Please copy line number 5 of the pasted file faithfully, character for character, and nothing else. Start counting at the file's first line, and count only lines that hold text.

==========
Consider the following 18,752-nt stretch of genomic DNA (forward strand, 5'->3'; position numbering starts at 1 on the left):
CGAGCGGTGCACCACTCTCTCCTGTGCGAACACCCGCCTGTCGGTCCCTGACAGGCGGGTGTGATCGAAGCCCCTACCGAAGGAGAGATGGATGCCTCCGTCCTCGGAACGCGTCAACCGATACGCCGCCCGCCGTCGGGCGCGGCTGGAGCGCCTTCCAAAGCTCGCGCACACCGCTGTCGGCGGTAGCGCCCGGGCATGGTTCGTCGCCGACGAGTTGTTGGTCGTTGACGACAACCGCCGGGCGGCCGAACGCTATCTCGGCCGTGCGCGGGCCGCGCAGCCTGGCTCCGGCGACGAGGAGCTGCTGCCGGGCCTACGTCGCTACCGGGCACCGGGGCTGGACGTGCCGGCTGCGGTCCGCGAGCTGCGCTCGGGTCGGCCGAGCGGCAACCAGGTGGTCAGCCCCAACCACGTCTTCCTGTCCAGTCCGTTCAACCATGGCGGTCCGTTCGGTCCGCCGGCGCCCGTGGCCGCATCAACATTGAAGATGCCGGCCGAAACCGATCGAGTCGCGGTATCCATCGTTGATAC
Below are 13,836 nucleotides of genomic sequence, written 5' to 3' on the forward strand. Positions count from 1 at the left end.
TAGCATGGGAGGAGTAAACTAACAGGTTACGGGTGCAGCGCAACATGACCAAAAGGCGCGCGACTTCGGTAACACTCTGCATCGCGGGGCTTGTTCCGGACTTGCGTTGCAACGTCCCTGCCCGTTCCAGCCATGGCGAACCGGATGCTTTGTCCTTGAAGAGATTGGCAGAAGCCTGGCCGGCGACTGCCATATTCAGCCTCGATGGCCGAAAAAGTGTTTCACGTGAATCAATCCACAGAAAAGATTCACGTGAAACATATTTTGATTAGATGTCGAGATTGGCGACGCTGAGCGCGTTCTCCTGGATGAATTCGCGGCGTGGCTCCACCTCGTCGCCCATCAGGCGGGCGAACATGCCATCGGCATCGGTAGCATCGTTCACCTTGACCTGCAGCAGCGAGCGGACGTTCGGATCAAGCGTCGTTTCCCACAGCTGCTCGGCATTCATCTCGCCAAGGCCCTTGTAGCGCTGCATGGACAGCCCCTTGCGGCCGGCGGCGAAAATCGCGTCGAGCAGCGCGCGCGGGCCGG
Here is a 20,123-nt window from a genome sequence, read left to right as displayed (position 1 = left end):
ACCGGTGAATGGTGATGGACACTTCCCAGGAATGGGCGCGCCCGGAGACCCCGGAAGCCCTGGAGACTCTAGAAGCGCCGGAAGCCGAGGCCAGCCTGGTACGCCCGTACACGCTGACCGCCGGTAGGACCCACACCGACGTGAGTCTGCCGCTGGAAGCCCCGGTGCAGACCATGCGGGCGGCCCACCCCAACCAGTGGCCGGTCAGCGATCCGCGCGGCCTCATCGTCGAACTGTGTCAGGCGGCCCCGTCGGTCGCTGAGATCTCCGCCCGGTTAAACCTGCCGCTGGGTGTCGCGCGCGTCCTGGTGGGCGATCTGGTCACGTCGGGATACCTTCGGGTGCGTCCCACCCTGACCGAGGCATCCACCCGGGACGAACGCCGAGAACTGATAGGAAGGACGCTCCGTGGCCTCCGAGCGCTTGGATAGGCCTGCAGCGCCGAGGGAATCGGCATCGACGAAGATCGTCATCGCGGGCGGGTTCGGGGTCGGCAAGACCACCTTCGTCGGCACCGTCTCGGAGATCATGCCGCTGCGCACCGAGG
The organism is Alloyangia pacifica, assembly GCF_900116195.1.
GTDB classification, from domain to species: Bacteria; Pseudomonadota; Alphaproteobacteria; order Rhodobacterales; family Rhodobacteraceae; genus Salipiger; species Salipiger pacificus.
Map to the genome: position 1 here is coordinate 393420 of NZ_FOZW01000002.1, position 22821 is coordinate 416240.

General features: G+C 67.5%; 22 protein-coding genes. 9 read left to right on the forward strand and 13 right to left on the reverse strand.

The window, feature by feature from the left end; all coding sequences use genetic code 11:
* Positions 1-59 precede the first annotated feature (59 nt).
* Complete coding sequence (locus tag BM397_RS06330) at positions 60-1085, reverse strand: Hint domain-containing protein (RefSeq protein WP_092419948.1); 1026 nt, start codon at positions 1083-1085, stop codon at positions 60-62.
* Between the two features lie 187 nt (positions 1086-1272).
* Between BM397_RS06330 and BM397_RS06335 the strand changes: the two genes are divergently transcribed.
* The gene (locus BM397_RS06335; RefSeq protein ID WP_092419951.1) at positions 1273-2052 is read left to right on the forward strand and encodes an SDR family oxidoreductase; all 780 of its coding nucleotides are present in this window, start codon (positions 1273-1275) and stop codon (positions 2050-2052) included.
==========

Here is a 20,123-nt window from a genome sequence, read left to right as displayed (position 1 = left end):